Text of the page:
(Update 10 Mar 2012: All ‘horizontal’ terms in this post have been changed to ‘vertical’. Please read this post for clarification. :))
Hey guys! I’m so happy the first installment of this series (Where to Apply Eyeshadow) was so well received! Thank you all for your support! 😀
In the second installment of the Eyeshadow Tutorials for Asian Eyes series, we discuss the Vertical Gradient Method of eyeshadow application.
The Vertical Gradient Method is widely used on Asian models I often see in Japanese, Taiwanese, or any other magazines that showcase Asian models.
While there are no rules when it comes to makeup, the Vertical Gradient Method is one easy method of eye makeup application, and looks great on people with limited lid space, have heavily hooded eyelids, or have monolids.
The Vertical Gradient Method is basically dividing the lid horizontally, most commonly into 3 sections and with the darkest color placed nearest to the eyelashes.
In my opinion, why the Vertical Gradient Method is not as popular among Caucasians is because having just one color on the bigger lid space will not bring out the contours of the Caucasian eye as much as having more colors and defining their Crease.
On the other hand, the Vertical Gradient Method looks polished and sophisticated on many Asians because the lower position of the Fold and non-coincidence with the Orbital Rim creates a smooth canvas for color gradation. Monolids or heavy hooded lids will benefit the most from this eyeshadow application method.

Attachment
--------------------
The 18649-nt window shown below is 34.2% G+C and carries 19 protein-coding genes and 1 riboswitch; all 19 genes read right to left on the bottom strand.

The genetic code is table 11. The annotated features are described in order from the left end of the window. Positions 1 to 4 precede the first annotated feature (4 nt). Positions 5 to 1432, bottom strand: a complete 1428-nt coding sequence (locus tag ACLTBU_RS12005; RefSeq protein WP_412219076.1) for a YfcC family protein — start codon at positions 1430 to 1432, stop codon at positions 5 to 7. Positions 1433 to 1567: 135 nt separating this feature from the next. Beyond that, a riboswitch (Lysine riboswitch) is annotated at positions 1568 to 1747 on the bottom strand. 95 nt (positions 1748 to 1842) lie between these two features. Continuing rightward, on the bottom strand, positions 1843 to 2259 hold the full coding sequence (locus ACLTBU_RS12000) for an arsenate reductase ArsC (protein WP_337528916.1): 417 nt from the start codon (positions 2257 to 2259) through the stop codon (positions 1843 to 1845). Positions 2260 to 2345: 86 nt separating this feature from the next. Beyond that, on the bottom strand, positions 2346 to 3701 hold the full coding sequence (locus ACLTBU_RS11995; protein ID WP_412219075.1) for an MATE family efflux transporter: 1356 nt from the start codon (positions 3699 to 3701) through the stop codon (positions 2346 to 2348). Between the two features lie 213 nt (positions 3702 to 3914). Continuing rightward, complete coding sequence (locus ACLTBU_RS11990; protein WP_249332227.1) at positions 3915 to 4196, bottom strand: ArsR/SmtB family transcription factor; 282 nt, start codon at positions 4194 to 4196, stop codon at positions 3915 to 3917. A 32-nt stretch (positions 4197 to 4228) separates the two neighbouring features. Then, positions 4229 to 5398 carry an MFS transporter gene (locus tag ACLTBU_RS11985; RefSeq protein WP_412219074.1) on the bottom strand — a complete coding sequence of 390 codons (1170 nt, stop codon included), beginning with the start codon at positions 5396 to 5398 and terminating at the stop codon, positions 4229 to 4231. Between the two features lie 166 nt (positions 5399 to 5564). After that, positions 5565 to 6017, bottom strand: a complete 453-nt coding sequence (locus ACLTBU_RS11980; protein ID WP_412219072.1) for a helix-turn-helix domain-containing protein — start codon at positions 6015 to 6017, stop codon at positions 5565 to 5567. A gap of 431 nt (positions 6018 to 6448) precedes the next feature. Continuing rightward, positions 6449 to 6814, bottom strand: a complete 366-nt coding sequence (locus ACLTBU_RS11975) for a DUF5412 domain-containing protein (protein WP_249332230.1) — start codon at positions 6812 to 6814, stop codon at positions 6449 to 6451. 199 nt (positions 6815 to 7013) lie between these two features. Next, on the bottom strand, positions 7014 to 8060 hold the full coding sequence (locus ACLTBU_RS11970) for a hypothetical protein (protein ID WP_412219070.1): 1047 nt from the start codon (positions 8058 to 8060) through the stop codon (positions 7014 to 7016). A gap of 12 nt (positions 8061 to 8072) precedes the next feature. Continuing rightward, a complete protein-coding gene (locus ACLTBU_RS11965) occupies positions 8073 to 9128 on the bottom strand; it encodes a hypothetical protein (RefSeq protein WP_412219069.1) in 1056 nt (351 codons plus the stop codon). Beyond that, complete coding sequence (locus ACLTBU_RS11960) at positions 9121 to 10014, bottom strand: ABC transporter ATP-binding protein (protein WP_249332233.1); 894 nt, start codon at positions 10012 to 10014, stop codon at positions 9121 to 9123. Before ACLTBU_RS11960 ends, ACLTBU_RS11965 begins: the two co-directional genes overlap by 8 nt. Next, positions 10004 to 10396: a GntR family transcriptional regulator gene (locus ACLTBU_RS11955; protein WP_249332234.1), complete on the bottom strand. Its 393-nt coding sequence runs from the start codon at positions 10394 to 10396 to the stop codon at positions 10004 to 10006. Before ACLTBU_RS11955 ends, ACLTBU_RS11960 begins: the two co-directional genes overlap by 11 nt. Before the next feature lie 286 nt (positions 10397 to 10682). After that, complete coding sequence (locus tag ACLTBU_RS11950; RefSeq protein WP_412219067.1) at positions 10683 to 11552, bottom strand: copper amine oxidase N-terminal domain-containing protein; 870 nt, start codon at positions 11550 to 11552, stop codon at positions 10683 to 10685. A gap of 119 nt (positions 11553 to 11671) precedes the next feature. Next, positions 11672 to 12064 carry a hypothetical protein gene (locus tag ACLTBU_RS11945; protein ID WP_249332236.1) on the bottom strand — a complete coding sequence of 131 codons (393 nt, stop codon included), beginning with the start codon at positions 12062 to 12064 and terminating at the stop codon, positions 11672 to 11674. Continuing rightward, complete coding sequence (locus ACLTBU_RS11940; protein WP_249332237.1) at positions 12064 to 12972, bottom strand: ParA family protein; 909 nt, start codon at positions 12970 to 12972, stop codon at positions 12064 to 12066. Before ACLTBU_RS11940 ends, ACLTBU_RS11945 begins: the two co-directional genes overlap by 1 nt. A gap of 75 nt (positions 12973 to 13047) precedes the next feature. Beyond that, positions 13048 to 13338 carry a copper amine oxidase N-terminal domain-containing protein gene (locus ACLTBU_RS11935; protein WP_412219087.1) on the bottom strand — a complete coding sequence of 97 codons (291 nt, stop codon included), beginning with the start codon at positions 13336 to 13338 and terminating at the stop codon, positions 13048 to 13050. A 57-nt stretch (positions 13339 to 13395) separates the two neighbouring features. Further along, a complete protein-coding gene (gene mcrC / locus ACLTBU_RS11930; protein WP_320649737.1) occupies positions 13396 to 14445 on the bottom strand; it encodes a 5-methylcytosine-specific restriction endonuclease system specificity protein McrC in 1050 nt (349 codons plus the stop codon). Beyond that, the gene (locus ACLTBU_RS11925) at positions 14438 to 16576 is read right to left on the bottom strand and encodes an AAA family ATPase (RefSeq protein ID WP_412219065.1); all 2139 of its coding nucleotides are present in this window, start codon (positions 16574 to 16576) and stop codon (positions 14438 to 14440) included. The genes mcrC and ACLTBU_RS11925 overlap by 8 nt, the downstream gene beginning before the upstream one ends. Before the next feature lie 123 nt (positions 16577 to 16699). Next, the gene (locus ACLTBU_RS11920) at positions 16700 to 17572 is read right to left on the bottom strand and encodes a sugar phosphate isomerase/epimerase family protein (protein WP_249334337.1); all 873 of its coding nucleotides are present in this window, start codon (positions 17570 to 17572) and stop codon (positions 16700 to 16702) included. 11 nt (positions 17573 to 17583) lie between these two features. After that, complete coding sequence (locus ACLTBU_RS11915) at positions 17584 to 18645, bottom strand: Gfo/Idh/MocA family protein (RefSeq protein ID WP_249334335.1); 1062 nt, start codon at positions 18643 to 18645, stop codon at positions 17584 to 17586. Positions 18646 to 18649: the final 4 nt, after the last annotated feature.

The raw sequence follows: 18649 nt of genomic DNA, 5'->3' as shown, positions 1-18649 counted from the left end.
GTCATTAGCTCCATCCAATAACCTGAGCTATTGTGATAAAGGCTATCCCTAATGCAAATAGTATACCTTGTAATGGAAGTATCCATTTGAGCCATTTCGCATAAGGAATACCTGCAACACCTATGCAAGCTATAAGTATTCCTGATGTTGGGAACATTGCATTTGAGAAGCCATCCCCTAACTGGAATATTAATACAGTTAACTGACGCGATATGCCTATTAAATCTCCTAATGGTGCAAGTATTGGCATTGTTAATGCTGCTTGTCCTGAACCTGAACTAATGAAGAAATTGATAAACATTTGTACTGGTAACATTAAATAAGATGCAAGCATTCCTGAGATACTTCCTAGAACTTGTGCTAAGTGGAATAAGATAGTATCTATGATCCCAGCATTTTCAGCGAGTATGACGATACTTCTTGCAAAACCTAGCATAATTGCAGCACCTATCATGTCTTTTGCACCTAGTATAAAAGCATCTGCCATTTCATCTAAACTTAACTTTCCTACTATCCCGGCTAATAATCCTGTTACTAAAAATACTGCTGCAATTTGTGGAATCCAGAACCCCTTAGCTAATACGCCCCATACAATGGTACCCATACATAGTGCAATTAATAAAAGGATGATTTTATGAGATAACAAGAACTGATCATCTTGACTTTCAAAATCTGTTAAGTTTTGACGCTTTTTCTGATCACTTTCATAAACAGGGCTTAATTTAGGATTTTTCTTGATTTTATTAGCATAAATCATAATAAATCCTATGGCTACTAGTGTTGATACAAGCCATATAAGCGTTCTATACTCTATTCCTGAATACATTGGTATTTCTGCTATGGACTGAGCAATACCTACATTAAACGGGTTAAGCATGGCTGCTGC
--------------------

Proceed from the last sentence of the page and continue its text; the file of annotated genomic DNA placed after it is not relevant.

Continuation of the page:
Because I have slightly more prominent double eyelids, this look is quite not as optimal on me as compared to a person with monolids or with a lower Fold. It must be the existence of the Fold that causes interruption to the beautiful gradation of colors.
It is because of my eye shape that I find it necessary to define the Outer-V and Contour Area to make my eyes look more defined and dimensional. The Outer V and Contour Area will be covered in the third and fourth parts of this series respectively.
Using multiple shades of color of the same family builds dimension and definition. For this look, I used Sin (light champagne), Smog (bronzey brown) and Darkhorse (dark brown) from the Urban Decay Naked Palette.
Now let’s go through together the simple steps of the Vertical Gradient Method!
As with all eye makeup, make sure that the eye area is free of oils and water.
Then apply an eye primer to prolong eyeshadow lasting power and bring out the vibrancy in them. Having an eye primer on is especially important for people with oily eyelids like myself. Without a primer, even MAC, Urban Decay and Sugarpill eyeshadows tend to fade like nobody’s business by mid day on my eyes.
Apply the lightest color (Sin) on the entire eyelid area. Don’t stop beneath the fold – go ABOVE it instead, especially if your eyelid fold is very low.
See, with just one color the eye is brightened up instantly! =D
Now use a darker color than the first (Smog) and apply it from the lashes upwards, stopping just slightly below the first color (Sin). Now you have 2 colors on the lids and it is most important that they don’t look like 2 blocks of colors.